Creon

Creon was the sometimes ruler of Thebes.  His sister Jocasta's husband, Laius, was the king of Thebes.  When Laius departed to seek the Oracle of Delphi, Creon was placed in charge.  Soon after, word of Laius' death returned to Thebes.  Thebes was then tormented by the Sphinx, which killed many Theban youths, including Creon's own son, Haemon.  After the death of his own son, Creon offered the kingdom and the hand of his sister Jocasta in marriage to the man who could answer the riddle.  A young wanderer named Oedipus answered the riddle correctly.  In shock, the Sphinx flung herself from the walls of the citadel and died (she had wings?).

Having saved Thebes from the Sphinx, Oedipus was then duly rewarded.  When it was later discovered that Oedipus had murdered his own father, Laius, and now was married to his mother Jocasta, Oedipus was banished from Thebes.  After a time when Creon was regent again, Oedipus' two sons now ruled Thebes, but soon they fell into a quarrel.  Eteocles banished his brother Polyneices, who went to Argos for help.  There was then a battle between Thebes and Argos, in which Creon lost his second son, Menoeceus.  After the death of both of Oedipus' sons in war against the Argives (they killed each other), Creon once again ruled Thebes as its regent.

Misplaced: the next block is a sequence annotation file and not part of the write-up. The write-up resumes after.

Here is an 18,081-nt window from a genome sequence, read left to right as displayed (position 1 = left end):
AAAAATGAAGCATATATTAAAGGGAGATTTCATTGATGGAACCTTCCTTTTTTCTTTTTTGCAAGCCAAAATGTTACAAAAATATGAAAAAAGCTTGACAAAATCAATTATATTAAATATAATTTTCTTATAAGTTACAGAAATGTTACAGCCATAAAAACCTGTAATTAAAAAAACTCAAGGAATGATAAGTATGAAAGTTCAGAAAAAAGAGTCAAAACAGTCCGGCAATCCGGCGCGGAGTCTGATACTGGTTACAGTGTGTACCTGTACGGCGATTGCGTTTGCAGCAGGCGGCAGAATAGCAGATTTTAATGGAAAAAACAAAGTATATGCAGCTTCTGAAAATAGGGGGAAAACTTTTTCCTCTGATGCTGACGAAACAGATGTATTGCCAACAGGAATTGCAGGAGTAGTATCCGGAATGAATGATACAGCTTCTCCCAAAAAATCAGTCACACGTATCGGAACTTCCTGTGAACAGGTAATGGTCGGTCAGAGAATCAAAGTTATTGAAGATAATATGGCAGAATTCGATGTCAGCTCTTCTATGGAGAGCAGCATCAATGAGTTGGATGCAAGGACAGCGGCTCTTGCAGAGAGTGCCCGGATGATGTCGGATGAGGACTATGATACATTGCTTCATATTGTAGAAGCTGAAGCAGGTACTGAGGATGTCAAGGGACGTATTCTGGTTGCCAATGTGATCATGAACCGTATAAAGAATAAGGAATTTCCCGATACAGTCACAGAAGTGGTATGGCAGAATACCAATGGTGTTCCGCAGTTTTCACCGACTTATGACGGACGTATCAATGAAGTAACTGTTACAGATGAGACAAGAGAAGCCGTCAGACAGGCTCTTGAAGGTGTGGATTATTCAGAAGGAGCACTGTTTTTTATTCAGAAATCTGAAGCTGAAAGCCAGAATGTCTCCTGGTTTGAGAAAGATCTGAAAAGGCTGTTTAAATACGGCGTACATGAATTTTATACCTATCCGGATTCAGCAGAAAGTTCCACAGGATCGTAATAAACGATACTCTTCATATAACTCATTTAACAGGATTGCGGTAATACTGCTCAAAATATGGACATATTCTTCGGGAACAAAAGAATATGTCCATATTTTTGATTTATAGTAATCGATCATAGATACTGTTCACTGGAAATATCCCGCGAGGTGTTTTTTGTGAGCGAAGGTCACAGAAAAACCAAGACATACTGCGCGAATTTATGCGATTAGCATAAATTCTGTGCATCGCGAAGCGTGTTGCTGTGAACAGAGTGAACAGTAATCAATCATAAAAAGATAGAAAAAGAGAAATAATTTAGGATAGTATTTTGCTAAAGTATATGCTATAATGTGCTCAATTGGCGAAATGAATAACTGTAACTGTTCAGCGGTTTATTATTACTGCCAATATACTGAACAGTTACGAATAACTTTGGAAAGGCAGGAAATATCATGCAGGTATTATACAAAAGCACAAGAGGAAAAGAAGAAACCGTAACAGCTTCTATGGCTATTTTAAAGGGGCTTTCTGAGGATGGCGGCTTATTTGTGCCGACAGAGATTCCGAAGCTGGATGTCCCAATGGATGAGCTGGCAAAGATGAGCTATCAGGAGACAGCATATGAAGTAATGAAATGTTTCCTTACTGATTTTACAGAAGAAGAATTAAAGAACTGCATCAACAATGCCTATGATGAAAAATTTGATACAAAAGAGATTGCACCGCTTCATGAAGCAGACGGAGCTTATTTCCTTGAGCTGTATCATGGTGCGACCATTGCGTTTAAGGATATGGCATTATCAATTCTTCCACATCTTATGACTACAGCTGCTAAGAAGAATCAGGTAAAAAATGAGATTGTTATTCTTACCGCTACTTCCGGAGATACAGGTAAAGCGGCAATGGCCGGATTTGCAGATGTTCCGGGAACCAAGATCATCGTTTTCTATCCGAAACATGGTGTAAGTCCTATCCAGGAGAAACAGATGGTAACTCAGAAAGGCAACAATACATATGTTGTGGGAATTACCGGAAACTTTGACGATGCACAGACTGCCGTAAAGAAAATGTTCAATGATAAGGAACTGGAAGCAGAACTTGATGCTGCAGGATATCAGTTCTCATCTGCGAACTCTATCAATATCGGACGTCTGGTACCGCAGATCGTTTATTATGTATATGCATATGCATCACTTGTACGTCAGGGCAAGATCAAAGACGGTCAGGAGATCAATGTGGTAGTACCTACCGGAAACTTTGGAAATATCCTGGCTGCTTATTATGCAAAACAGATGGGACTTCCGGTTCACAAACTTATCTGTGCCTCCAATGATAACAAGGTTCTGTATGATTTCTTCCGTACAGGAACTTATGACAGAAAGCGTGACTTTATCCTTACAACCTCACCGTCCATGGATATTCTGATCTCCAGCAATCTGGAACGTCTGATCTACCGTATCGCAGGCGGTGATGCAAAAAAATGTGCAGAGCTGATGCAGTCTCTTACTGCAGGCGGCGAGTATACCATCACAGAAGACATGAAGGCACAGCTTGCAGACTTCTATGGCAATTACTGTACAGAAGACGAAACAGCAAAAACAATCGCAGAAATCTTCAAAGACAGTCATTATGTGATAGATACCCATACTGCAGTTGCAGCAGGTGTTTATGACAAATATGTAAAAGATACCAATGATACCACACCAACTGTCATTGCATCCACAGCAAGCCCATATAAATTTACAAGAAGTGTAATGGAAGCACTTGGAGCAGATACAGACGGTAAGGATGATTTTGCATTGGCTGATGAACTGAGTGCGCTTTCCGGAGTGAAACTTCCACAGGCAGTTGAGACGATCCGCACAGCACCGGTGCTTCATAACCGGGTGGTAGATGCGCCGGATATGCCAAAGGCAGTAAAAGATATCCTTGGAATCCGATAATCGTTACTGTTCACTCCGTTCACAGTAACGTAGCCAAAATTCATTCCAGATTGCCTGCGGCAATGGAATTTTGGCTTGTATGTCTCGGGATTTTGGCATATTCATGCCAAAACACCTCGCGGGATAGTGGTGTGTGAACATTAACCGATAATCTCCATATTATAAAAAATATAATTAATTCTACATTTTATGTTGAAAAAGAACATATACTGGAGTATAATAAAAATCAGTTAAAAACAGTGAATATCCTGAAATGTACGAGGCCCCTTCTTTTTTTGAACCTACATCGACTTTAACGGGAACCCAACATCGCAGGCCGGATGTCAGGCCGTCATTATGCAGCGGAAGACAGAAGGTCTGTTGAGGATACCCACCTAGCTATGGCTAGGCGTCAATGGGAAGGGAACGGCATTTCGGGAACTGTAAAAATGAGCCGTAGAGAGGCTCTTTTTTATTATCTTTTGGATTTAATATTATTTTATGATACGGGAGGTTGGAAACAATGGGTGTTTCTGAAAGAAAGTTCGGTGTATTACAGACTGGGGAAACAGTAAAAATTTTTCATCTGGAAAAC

As king, Creon refused the burial of the Argive dead, as well as Oedipus' son Polyneices, who had led the Argive army against Thebes.  Antigone, a daughter of Oedipus and the daughter-in-law of Creon, defied his order.  As punishment, she was buried alive.  Creon relented too late, for Antigone and her husband, Creon's son, Haemon.  After she found out, Eurydice, Creon's wife, hung herself out of grief.  Eventually, an Athenian army led by Theseus forced Creon to bury the Argive dead.

When Amphitryon was banished from Argos, Creon allowed him to settle in Thebes.  Amphitryon's wife, Alcmene, later bore a son with Zeus named Heracles.  After Heracles defeated the Minyans, Creon gave to him his daughter Megara Heracles later killed Megara in a fit of rage.

Eventually, Creon is killed and the throne usurped by a man named Lycus.  Heracles later killed Lycus, avenging Creon's death.

Source(s):

  1. SophoclesOedipus Tyrannus.

  2. Sophocles Oedipus Coloneus.

  3. AeschylusSeven Against Thebes.

  4. Sophocles Antigone.

  5. ApollodorusBibliotece.